4. Teach your children that they can do dhikr by themselves whenever they are sad, upset, sick, tired, etc. Teach them from an early age to call on Allah ﷻ (not just mommy or daddy) when they are not feeling happy.
5. Give them clear objectives and goals based on THEIR preferences. Some children might like doing simple tasbih like “alhamdulillah, subhanAllah, and Allahu Akbar,” where other children might want to do salawat an-nabi or astaghferullah. Give them options of which dhikr THEY like most and let them pick that one to start. Guiding them to do what their hearts incline to instead of what you assign to them is a much better way to encourage them in sha Allah.
May Allah ﷻ guide and protect all of our children and always keep their hearts close to Him. Amīn.
Fruits in a bowl is our next Thoughtful Gift! Healthy and pretty, with a dua linked in – hopefully this gift was enjoyed a lot!
The dua reads: “And (mention) when Abraham said: My Lord, make this a secure city and provide its people with fruits – whoever of them believes in Allah and the last day.” May Allah bestow His fruits on you this Eid!
There are many duas to recite in Ramadan, and we should aim to try and explain the concept behind these duas to our children so they are aware of what they are reciting and why. Here are some ideas:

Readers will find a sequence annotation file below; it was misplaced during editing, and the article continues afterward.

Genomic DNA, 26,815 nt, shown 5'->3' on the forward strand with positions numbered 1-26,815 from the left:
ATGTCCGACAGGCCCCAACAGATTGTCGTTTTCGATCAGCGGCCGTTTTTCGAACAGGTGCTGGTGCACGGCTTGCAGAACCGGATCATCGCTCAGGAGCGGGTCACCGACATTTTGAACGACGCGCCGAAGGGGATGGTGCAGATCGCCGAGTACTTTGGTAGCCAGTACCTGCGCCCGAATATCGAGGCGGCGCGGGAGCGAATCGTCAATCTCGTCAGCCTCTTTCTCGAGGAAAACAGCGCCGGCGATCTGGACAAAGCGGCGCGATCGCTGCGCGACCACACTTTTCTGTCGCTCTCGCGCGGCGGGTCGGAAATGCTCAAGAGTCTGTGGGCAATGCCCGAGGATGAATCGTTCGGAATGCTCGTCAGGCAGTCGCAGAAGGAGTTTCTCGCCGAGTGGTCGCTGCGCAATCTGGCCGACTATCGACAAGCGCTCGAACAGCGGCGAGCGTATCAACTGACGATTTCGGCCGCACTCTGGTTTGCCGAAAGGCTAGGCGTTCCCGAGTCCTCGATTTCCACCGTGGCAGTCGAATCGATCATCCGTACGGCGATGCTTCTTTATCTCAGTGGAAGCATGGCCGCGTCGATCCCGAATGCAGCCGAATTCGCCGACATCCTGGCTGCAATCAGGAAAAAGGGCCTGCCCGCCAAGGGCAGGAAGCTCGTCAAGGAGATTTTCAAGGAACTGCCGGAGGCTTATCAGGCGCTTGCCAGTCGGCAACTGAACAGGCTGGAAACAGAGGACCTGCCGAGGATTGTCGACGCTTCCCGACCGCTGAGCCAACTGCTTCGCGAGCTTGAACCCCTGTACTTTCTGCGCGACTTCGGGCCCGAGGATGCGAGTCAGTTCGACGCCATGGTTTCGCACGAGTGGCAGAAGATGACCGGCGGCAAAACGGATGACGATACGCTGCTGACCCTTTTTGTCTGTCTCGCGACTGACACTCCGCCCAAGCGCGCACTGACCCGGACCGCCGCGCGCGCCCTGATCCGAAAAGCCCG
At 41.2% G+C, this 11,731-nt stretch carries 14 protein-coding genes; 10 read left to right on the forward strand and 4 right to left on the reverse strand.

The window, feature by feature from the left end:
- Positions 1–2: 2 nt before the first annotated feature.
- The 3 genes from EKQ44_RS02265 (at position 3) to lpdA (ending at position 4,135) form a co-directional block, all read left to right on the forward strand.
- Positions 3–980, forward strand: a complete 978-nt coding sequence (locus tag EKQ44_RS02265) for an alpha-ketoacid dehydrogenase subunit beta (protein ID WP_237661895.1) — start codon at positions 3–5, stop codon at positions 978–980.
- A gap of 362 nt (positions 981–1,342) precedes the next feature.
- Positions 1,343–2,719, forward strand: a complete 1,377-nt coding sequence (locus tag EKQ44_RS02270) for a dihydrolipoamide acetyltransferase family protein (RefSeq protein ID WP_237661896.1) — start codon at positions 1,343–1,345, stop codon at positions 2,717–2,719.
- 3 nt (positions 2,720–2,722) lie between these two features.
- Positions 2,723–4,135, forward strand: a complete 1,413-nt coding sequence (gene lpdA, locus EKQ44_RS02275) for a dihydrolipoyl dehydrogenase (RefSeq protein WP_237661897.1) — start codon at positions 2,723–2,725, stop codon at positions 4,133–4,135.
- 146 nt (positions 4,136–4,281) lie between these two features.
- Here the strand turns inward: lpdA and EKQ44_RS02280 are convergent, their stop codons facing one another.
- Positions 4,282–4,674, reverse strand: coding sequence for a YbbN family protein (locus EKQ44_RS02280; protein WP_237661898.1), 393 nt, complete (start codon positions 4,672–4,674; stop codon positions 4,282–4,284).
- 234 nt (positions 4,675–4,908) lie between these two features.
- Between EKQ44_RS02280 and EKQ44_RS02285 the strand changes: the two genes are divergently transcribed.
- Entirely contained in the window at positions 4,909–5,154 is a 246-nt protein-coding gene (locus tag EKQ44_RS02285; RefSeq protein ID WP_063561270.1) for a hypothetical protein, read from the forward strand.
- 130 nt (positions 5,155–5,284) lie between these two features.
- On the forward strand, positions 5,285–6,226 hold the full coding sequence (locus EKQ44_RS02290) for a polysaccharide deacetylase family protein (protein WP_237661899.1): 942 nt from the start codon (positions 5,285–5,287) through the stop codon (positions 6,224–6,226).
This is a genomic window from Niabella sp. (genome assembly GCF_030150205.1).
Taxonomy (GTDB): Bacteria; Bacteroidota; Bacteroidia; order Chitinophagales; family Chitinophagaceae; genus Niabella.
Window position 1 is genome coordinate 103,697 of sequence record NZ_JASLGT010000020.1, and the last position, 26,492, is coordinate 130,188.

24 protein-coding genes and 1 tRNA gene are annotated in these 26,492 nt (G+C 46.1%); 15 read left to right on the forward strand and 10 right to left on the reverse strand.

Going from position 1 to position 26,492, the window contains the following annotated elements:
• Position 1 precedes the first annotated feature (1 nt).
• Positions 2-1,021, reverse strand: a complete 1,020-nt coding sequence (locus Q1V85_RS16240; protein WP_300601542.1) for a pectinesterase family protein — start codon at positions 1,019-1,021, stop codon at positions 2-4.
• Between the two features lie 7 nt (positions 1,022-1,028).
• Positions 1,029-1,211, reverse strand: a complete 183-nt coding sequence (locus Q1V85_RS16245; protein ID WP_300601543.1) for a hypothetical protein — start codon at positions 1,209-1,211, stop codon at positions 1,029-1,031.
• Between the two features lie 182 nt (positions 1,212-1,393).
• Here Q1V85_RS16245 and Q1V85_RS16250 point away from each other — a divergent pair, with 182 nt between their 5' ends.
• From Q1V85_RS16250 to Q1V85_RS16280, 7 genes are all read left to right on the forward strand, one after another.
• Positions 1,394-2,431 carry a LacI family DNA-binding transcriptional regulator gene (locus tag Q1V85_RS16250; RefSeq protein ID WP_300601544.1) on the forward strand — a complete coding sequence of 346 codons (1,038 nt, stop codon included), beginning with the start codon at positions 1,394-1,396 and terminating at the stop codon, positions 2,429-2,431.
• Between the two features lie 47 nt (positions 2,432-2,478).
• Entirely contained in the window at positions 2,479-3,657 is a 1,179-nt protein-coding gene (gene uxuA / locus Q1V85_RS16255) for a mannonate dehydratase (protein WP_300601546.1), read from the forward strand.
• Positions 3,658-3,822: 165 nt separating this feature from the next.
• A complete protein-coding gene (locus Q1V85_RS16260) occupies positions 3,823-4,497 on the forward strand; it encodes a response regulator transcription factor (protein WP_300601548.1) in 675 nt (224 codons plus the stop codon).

- Here is what someone came up with to help even young children understand what they are reciting…
If you would like the printable link it can be found here.”
- Here is a video that may help:
- And here’s another dua simplified:
- For older children, how about these duas in English:
A beautiful recitation of Dua Kumayl in English for our young ones (and not so young ones!)…
Munajat of Imam Ali (as) (In Nasheed form):
And this ‘love letter’ to Allah is beautiful…
Pls read, whether you are going through a trial or not!
“Alhamdhulillah, Allah showered His Mercy upon me and granted me a child but it doesn’t mean I am no longer tested. We must know that until the last breath we take, we will be tested. We may be tested in all kinds of ways in life, but we will be tested. Some of us are tested in matters of money, others with health and sadly many of our ummah are tested with the severity of absolute tyrant rulers.
If you’re a sister experiencing anything similar to what I did, then please know my dearest sister, you’re not alone. Know that many before us were tested in the same way and know that others who may have been blessed with children are being tested in different ways. What brings comfort is knowing that it is not what befalls us that shapes who we are, but that it is a Decree of our Creator that helps us turn to Him in our time of need.
Don’t lose hope, know that the real reward is with Allah. We might be given what our heart desires in the dunya, but what awaits us insha’Allah is much more superior. Imagine how lovingly Allah looks down at His servant when the servant shows sabr when facing a calamity.”
Read the full article here: http://muslimmatters.org/2016/01/28/motherhood-an-answered-dua/
Just WOW. The power of prayer 🙂